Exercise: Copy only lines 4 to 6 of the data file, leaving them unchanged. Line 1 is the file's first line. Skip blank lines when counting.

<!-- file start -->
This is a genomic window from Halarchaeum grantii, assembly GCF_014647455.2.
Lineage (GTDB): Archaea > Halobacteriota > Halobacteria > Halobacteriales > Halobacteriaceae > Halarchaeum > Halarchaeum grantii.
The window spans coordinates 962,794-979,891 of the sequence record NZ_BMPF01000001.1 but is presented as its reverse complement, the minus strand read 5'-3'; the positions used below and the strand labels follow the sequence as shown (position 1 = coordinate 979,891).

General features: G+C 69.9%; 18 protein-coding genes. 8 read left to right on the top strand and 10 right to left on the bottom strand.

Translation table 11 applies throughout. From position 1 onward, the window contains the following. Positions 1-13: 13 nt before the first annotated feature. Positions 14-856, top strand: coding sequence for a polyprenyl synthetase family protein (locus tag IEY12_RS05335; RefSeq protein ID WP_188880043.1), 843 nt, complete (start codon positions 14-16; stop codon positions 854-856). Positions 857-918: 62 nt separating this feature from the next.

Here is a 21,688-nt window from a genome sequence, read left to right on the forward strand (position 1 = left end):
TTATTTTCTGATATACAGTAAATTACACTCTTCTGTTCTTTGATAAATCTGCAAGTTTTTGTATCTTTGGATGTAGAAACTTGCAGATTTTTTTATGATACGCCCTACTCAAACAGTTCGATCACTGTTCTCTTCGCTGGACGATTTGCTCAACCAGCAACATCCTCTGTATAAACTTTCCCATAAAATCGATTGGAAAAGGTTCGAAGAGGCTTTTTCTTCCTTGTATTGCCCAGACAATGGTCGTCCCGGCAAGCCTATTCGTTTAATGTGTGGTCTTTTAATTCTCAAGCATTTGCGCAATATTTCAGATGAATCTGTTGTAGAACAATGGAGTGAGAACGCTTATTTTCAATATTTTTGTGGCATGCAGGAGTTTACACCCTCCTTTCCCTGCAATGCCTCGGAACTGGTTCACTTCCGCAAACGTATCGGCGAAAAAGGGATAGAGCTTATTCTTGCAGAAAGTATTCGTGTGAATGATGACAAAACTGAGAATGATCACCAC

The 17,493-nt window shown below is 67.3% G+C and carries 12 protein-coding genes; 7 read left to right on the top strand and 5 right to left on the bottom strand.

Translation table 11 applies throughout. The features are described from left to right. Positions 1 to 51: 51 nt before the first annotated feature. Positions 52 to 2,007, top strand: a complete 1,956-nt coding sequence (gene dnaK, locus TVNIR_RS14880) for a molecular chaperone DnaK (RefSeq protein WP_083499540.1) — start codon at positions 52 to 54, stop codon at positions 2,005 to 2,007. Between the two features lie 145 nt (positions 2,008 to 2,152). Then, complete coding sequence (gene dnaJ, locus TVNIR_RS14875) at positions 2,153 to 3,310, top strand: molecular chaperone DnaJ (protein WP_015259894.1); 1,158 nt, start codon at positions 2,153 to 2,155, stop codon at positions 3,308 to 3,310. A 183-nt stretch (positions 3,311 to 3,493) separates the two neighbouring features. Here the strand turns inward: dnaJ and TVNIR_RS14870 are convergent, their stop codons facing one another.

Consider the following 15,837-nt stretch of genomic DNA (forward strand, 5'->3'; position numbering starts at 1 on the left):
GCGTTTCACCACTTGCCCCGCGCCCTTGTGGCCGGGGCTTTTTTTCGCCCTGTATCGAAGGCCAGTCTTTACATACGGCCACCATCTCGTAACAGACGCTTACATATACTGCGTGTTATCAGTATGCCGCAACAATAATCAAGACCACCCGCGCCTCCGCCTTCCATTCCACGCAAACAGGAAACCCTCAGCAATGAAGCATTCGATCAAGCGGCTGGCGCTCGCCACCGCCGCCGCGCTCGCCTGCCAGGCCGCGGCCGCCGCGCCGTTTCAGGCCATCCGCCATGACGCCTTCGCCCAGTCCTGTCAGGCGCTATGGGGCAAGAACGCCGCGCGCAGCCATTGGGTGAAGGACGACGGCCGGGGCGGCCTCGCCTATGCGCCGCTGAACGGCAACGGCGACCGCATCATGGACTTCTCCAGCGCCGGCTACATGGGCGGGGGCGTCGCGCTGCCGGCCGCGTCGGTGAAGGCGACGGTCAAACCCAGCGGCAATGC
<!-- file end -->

General features: G+C 69.9%; 18 protein-coding genes. 8 read left to right on the top strand and 10 right to left on the bottom strand.

Translation table 11 applies throughout. From position 1 onward, the window contains the following. Positions 1-13: 13 nt before the first annotated feature. Positions 14-856, top strand: coding sequence for a polyprenyl synthetase family protein (locus tag IEY12_RS05335; RefSeq protein ID WP_188880043.1), 843 nt, complete (start codon positions 14-16; stop codon positions 854-856). Positions 857-918: 62 nt separating this feature from the next.

Here is a 21,688-nt window from a genome sequence, read left to right on the forward strand (position 1 = left end):